If you read a number of personal finance blogs, you've undoubtedly seen the name Miranda Marquit. She's a prolific personal finance writer who writes for many, many personal finance blogs. (If you haven't seen her name, check out our interview we did with her to learn more.)
In the book, Confessions of a ProfessionalBlogger: How I Make Money as an Online Writer, Marquit shares her years of experience to encourage and support readers to begin their own freelance career.
Unlike many ebooks, this ebook is a meaty 101 pages, and every chapter is packed with information.
Chapter 1: Sometimes I Don't Write What I Know
The old adage is to "write what you know," but Marquit instantly debunks this. Sometimes what you know isn't in a field where writers are in demand. Knowing how to do research so you can write about anything is far more important. In addition, Marquit examines the pros and cons of becoming a niche writer.
Chapter 2: You Write a Lot of Crap When Money Is the Object
If you have no writing leads and you need to make money fast, you can choose to write for content brokers like Demand Media and TextBroker. However, Marquit warns that while you'll earn money with these jobs, especially if you're a fast writer, they're not the type of samples you'll want to show most legitimate clients. Instead, she recommends starting your own blog and using your best posts as samples of your writing.
Chapter 3: Bidding on Jobs Sucks
While many tout sites like eLance as a way to get more experience, Marquit asks you to avoid bidding on jobs unless you're completely desperate because you'll often be working for less than minimum wage. Instead, she suggest you apply for jobs at job boards and gives a number of sites to start with. Another important step, according to Marquit, is to utilize Google Plus' profile page to be recognized as an authority author. Finally, she recommends encouraging clients to come to you and gives several strategies to make that happen.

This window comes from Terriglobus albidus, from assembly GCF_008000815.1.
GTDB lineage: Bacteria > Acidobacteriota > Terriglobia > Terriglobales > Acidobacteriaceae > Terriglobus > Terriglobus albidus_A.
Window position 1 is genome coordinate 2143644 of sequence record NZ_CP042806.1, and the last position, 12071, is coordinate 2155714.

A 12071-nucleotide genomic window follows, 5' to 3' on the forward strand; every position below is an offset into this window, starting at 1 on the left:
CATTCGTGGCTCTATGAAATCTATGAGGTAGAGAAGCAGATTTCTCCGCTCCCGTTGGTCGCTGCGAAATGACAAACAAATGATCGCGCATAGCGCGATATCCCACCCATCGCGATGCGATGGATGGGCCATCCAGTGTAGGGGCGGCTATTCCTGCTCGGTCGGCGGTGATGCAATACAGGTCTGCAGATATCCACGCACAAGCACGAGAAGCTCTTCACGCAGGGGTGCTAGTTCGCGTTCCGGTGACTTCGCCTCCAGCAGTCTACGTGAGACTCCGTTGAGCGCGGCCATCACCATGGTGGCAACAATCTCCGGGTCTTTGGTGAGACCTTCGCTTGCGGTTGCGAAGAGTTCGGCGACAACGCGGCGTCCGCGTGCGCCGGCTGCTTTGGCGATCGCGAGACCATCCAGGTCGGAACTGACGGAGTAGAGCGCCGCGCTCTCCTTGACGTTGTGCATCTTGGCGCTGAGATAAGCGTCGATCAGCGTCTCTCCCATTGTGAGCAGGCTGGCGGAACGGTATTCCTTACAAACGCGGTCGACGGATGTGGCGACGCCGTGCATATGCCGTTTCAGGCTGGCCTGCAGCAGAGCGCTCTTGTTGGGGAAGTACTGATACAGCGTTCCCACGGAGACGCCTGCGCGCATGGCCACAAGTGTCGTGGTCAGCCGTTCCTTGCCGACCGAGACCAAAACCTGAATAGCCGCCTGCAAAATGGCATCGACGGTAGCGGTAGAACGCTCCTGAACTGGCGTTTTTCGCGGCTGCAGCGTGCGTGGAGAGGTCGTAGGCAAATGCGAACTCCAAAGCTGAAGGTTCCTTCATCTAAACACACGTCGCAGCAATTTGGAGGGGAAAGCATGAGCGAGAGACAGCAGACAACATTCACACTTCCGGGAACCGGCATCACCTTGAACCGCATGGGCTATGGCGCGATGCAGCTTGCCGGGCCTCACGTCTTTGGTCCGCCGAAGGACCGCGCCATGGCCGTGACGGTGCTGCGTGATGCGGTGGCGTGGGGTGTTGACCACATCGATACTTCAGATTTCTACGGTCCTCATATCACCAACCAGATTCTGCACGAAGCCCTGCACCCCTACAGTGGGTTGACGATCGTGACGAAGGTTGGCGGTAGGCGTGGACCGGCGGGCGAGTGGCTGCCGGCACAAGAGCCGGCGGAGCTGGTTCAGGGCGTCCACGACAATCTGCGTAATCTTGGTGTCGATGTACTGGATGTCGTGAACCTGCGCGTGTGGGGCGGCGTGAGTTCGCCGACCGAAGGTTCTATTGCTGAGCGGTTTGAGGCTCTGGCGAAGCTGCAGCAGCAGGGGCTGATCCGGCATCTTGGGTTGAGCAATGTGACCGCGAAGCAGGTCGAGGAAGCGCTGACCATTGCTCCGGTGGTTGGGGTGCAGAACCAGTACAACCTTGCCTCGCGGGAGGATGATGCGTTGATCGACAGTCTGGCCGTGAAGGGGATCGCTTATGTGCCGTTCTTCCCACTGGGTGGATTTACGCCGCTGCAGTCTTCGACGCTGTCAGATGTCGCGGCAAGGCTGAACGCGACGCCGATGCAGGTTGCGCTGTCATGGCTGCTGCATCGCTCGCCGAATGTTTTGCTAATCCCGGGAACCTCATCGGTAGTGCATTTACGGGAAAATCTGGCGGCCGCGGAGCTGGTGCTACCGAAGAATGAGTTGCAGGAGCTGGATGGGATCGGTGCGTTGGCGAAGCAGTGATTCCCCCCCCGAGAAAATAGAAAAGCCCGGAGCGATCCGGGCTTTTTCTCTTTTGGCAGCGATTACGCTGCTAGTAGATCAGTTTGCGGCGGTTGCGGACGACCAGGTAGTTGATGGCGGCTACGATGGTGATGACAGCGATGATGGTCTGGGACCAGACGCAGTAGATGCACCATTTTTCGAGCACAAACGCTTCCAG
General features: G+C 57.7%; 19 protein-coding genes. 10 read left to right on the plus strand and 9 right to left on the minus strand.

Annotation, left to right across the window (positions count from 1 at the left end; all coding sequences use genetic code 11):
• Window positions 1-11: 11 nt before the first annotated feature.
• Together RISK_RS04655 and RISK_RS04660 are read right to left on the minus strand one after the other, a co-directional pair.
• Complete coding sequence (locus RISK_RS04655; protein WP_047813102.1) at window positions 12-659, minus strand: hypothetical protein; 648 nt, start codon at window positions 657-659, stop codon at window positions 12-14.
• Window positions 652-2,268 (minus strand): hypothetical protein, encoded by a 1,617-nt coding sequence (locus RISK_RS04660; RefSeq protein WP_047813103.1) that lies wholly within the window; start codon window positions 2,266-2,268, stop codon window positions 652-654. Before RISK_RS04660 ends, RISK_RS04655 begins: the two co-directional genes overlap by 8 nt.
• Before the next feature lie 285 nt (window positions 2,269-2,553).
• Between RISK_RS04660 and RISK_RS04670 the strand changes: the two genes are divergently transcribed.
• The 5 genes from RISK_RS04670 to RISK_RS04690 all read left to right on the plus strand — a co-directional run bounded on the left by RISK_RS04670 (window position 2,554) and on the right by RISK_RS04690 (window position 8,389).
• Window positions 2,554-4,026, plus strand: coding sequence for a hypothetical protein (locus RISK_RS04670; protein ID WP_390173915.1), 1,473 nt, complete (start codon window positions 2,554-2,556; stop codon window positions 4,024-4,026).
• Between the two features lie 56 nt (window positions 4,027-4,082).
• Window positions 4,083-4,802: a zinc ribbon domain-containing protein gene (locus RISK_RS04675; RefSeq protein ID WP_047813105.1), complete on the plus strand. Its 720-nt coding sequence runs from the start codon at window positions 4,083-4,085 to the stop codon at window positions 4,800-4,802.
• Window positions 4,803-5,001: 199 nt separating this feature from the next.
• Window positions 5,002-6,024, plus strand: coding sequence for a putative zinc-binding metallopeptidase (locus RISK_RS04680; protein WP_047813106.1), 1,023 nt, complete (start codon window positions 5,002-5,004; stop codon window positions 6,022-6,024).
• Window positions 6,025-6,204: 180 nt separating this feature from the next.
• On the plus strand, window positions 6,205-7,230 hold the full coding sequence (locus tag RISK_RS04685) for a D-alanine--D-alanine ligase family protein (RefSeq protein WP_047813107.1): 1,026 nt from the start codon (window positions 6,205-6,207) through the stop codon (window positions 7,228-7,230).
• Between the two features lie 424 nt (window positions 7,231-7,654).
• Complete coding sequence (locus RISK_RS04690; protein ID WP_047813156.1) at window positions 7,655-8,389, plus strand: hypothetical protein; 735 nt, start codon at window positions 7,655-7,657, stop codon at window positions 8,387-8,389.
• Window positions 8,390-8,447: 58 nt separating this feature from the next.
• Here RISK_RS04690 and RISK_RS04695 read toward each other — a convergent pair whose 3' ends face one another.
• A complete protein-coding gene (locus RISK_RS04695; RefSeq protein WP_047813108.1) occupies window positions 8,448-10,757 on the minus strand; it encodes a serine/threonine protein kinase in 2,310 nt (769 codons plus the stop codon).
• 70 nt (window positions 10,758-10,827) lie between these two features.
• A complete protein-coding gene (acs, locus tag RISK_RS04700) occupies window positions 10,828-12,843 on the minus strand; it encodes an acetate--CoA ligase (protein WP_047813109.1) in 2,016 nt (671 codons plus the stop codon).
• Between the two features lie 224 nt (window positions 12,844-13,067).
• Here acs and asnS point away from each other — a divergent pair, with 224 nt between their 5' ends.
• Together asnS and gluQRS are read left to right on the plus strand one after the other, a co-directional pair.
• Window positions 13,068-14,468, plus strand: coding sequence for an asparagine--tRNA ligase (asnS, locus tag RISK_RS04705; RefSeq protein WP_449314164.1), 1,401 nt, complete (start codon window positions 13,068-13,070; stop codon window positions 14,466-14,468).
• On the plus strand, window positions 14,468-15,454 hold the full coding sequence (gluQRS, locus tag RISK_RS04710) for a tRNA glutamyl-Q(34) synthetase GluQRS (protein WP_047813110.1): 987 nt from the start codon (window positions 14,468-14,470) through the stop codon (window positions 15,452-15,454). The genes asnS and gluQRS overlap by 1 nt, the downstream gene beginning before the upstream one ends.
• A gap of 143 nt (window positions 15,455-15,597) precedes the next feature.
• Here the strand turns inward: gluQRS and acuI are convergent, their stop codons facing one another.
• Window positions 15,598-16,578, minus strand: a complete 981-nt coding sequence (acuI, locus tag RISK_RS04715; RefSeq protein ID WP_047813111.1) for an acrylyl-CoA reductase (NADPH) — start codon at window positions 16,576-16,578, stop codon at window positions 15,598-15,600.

Chapter 4: Sometimes It's Easier to Work for Someone Else
Marquit largely prefers to write for others. However, in this chapter, she explains many ways you can make money with your own blog and products. If you're looking to expand the money you can make working for yourself with your blog, this chapter is a must read.
Chapter 5: You Need to Get to Know People
If you're blogging without making connections, your writing career will be slow to grow. Marquit confesses to being an introvert, but she makes an effort to get her name out there, and you should, too. This chapter is full of ways you can connect with others.
Chapter 6: You Don't Have to Do Everything
Every day, more and more blogs are created. Those blogs need writers, which means now is an excellent time to be a freelance writer. However, there are other tasks to consider such as SEO, social media management, community manager, and editor, to name a few. While you can add these services on to your writing services, you don't have to. Know that you can also say no.
Chapter 7: Everyone Writes the Same Stuff
Marquit acknowledges that people are writing the same stuff. The key is to make your writing stand out from the rest.
Chapter 8: Cash Flow Management Gets Dicey
While this chapter does contain some information about managing the flow of money coming in as a freelance, that isn't the bulk of the information in this chapter. Instead, Marquit writes about how to set your rates, how to negotiate a raise, and how to avoid being taken advantage of by clients who don't want to pay or try to add on work without increasing your pay. This is an important chapter for any freelancer.
Chapter 9: You Can Always Improve
Part of the reason why Marquit can write so much content for so many clients is because she's a fast writer. She recommends writing, writing, writing to improve your writing speed. Writing within a particular niche also helps because you'll gain more basic knowledge through the years. She also details different routines to getting your work done.
Chapter 10: Sometimes It's Hard to Manage Your Life
This chapter should be a must read for anyone who works from home. Because work is at home, it's easy to work more than you should and neglect your family and physical needs. Marquit has lived this way before, and it lead to serious burnout. She offers tips for managing a successful freelance career and maintaining your personal life as well as your health.
Is this Book Right for You?
If you aspire to be a freelance blogger or you already are but would like to ramp up your business, this book is definitely for you. However, even if you're not a freelance writer but you work from home, you'll likely find value in several of the chapters.
At only $6.99, this book is worth the cost, especially if you're a writer.